Spy’s Expense Cuts

Spy announced on August 27 that they were reducing their North American and European employment by 20 positions, going to a distribution model in Europe (they had been direct previously), and spending less on marketing. They think these changes will cost them  $1.2 million in the quarter ($1.0 million in cash) during their 3rd quarter, but that they “…could result in annual operating cost savings of up to $6.0 million in 2013.”
Back on July 2nd, Spy filed an 8K announcing, among other things that they expected to raise some form of equity capital by August 31st. There has been no announcement that any equity has been raised.
When I wrote about Spy’s June 30 quarter, I pointed out that their majority shareholder had increased the line of credit to the company to $10 million (and that Spy owed him $15 million). I said (and had said before) that Spy’s brand focus was correct. I also said, “As long as Costa Brava is willing to fund them, they can continue to pursue their strategy.”
I feel strongly both ways about what Spy is doing. On the one hand, the balance sheet and cash run rate certainly seems to require expense reduction. On the other hand, their strategy has been to invest in the brand to get revenues to a level that could support the required marketing effort. For all the progress Spy has made in increasing brand sales, it looks like somebody think it hasn’t happened fast enough to justify the continuing required cash investment.
They don’t give a breakdown of exactly where the personnel and expense reductions happened. I’d be very interested to know that so I could better judge if this was a tactical decision to increase the U.S. focus or a more fundamental strategic decisions by funding source Costa Brava that that they couldn’t just keep pouring cash in.
What we do know from their 10Q is that in the quarter ended June 30, North American sales were $8.73 million and international only $740,000. You wonder how much expense there could be in Europe given the level of revenues there.  
Going from a direct to a distribution model in Europe does indeed reduce expenses. But it also reduces revenues since you aren’t going to be selling direct and your distributors will want to make a few Euros too. They didn’t indicate how much that reduction might be. Depends, I suppose, on the distributors and how quickly they can be up and running.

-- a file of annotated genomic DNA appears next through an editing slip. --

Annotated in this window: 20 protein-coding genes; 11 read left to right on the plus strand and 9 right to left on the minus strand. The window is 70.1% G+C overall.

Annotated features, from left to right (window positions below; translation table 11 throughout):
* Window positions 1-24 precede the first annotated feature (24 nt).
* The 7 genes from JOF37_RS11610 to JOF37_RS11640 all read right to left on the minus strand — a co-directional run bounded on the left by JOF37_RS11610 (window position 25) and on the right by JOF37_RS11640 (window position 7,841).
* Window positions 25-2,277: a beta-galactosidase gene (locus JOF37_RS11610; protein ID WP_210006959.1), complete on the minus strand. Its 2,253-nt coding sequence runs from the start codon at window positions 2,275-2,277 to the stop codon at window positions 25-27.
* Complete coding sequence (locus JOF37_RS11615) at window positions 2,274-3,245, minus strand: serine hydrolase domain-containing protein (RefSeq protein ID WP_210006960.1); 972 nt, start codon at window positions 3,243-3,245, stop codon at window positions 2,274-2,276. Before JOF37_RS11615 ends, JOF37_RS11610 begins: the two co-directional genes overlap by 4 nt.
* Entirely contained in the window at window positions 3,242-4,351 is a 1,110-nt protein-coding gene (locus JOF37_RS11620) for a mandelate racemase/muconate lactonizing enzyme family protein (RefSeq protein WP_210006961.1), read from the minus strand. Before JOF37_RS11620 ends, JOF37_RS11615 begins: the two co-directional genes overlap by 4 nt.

I’ll look forward to their filling us in on how that transition is going. For all I know, this is a really positive development, but they haven’t supplied us with enough details to know that.



5 replies
  1. Bob Hall
    Bob Hall says:

    Let’s smell the coffee, folks. The sunglass biz is all about Q1 and Q2 — it’s seasonal! 740K in Q2 for Europe is tantamount to NOT being in business on the Continent. Whoever SPY employed there has been on borrowed time. This leaky ship has been set up for a sale, with the sign in the front lawn for a long time now. Smith is the better buy…well managed, bigger footprint. SPY?…don’t hold your breath.

    • jeff
      jeff says:

      Hi Bob,
      One of the things I struggle with is when to say stuff that seems obvious to me, but that I don’t “know” to be true based on the actual information I have. This is one of those times. So my job is to give the best facts I can, ask some questions, and let readers reach their own conclusions or, as in your case, drawn the line for people. $740K is basically not being in business in Europe and one wonders how they could ever have been anything but distributed.


  2. Paul Armstrong
    Paul Armstrong says:

    The biggest challenge for Spy is that there is not an open distribution channel for their primary product, sunglasses, which make up like 85% of their sales. They are in all the major action sports retailers and that is just not enough sales for a public action sports firm.

    Their competitors own all the premium sunglass retailers. Luxotticca owns 3,000 doors ( sunglass hut, lenscrafters ,other badged sunglass stores) plus they own many top brands like Rayban, Oakley, Arnette and Persol and many women’s fashion brands that fill their own stores. Why would Luxottica buy other brands at wholesale ( 40-50 margin) when they make up 75% of margin with their brands?

    • jeff
      jeff says:

      Hi Paul,
      That is just a really excellent observation and I’m pissed at myself for not pointing it out first. If you’re right, it’s a rather strategically shattering conclusion. I’d also note that it would mean their only chance might be in Europe if conditions are different there, but they aren’t really focusing there.

      Thanks for the comment.


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